Saturday, February 29, 2020

Loop Day

Today was the first big test of the entire length of the Ocean Park Loop. I hadn't run any streetcars in quite a long time so my test PCC needed some cleaning and lubrication, not to mention that the older sections of track also needed cleaning. But, after a few jerky runs and a little further cleaning, the PCC ran smoothly. On the horizon are test runs with all the other streetcars in the fleet, as well as some multiple car trials.

Endless problems with the Confederation Line

Left, John Manconi, head of OCTranspo; right, Jim Watson, Ottawa's Mayor
I haven't written about Ottawa's new light rail system in quite a long time. Not that there hasn't been anything to write about; on the contrary, there's been an unending flow of incidents with day-to-day operations that likely make the Confederation Line one of the worst LRT systems currently in operation. The local news outlets have been doing a good job of reporting on all the problems, so I didn't have anything to add other than sympathy for all the riders who are bearing the brunt of this bad system, and the citizens who've paid for it. If you're interested, here's a summary of some of the problems posted today at the CBC: Notes from the underground: lessons from Ottawa's LRT flop. Taken as a whole, the system seems like one where cheapness and expediency ruled, and properly satisfying requirements and testing took a backseat. I hope things can be righted, but I'm not confident.

Maybe it's International Space Station Alpha from 1995?

A few weeks ago I bought a copy of Airfix Model World's special issue Scale Modelling Real Space, and Vince was telling me he picked one up yesterday. It's an excellent bookazine, and I especially enjoyed the lead article on building Revell's 1/144 scale International Space Station. It' a real eye-opener to me about what's involved in building a more-or-less accurate version of ISS. There're lots of after market components, and it seems like every piece of the kit had to have some special work done.

After all that work, the resulting model is quite fine. I only had one minor quibble, the robotic manipulator on the model's Japanese module shouldn't have a Canada logo on it as it isn't a Canadian product.

The author mentions that so much custom work had to be done because the kit wasn't that accurate in comparison to the space station. I took a look my kit, which I think I bought around 2005, maybe a year or so after I had returned to model making, to see what could be learned regarding sources. Not much it turns out. The instructions have a 2000 copyright, and given that date, I think the kit might be more reflective of a mid-90's International Space Station Alpha version of ISS. That stapled reference guide up in the photo's lower right corner is a summary of the ISS as it was envisioned by the time of NASA's 19 March 1995 Incremental Design Review. So it could be that the kit is actually a better representation of an earlier stage in ISS's development than how it exists today. I haven't made a 1-to-1 comparison of the kit's parts against the review document, but the box top and cover image on the design review package are tantalizingly close.

Grumping aside, the ISS article, and the bookazine overall, are excellent and well worth a look.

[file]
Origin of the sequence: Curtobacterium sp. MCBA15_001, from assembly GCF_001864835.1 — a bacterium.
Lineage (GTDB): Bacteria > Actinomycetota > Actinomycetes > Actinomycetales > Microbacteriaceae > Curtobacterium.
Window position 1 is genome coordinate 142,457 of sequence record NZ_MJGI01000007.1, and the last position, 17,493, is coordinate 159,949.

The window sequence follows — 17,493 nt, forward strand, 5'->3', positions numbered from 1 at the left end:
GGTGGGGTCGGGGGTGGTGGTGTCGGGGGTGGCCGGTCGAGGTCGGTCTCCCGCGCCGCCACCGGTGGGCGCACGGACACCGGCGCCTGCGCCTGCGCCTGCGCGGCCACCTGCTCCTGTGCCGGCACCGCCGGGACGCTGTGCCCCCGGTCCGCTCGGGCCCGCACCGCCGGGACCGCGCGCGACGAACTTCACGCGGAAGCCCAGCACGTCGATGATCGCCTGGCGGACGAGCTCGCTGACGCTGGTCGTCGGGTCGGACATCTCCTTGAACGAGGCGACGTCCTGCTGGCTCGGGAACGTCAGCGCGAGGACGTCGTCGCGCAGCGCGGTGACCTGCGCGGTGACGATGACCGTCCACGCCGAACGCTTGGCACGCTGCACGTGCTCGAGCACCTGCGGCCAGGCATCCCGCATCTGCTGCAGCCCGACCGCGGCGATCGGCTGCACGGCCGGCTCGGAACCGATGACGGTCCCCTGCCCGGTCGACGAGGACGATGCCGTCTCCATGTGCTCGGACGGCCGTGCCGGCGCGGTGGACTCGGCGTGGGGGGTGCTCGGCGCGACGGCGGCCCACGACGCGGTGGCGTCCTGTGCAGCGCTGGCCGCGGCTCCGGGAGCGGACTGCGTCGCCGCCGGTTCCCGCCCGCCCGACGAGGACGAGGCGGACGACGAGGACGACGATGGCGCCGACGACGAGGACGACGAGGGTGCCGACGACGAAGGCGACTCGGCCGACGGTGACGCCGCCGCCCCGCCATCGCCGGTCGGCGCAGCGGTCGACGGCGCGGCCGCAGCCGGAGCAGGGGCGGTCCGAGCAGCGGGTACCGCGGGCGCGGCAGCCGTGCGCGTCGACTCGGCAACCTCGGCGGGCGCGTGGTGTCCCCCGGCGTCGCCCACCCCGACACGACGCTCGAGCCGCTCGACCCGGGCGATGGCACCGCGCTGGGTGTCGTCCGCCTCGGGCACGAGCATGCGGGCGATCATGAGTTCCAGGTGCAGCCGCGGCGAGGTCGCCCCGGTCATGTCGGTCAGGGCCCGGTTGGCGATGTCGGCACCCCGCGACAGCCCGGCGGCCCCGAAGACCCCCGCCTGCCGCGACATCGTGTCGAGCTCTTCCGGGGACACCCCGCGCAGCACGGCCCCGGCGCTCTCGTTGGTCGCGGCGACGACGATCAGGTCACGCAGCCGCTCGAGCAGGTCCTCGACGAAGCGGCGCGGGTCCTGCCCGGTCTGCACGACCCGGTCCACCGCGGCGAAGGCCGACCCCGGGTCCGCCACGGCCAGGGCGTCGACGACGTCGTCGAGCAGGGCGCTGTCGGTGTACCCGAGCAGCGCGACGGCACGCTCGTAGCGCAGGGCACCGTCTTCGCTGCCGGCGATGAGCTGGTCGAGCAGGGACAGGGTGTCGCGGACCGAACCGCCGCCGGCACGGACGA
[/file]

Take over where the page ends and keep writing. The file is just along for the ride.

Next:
Thursday, February 27, 2020

A beautiful day for test fitting track

This was the scene outside today. Prediction: 20 to 40 cm of snow by the time it's all done, which should be later this evening.

Other than snow removal, test fitting track on the ocean loop module seemed like a good task to take on.

The track is all Atlas code 100 snap track. The loop has a 15" radius. Too tight for a typical locomotive, but plenty spacious for a typical streetcar, especially when you consider the Mortimer loop in the city has a 7" radius. The spur is a beach-side passenger drop.

The only somewhat tricky part was building this double crossing made out of 2 Atlas 90 degree crossings. There's going to be a road that separates the beach from the city, and down the centre will be a dedicated light rail track. Right now it'll be just for show to hint that there's interurban track in this world. 

And a couple of supports were glued to the foam to allow the module to rest firmly on the layout frame. They were cut from some old paint stir sticks.

Once I've stared at this set up for awhile and feel comfortable with it I'll add power leads and glue it down. It should then be ready for a test run!

That's not the knife. This is the knife.

Vince mentioned to me that using a utility knife to score an acrylic sheet wasn't the best choice. That nasty thing up there is the one I actually used. I bought it years ago, and am not sure what it's called, but it does a good job of scoring.

[29 Feb update: Vince tells me this thing is called a scrawker.]

Wednesday, February 26, 2020

Developing patience

Mr. Nordner's statement about patience struck a chord with me. As a kid it seemed like just about every adult I knew told me I had no patience. Looking back, well, it was true, but it did irritate me no end at the time. Especially since it's one thing to tell someone they have no patience, and another to suggest practical steps to developing it.

I'm reading Helen Dewitt's The Last Samurai, and in it there's a passage where the narrator notes that Yo-Yo Ma's father helped speed his son's development as a cellist by having him master one small thing a day, day after day. And I think it was also noted that this regime was imposed on the junior Ma when he was a toddler. I don't know if this is suitable for such a young child, or if this is all fiction, but the idea of continually mastering one small thing after another as a means of building up skills has merit. Maybe developing skills in this way is a way to develop patience in that having patience for a task has a component that is related to knowing the steps required to complete the task, and knowing that one has the skills to accomplish each step. Maybe.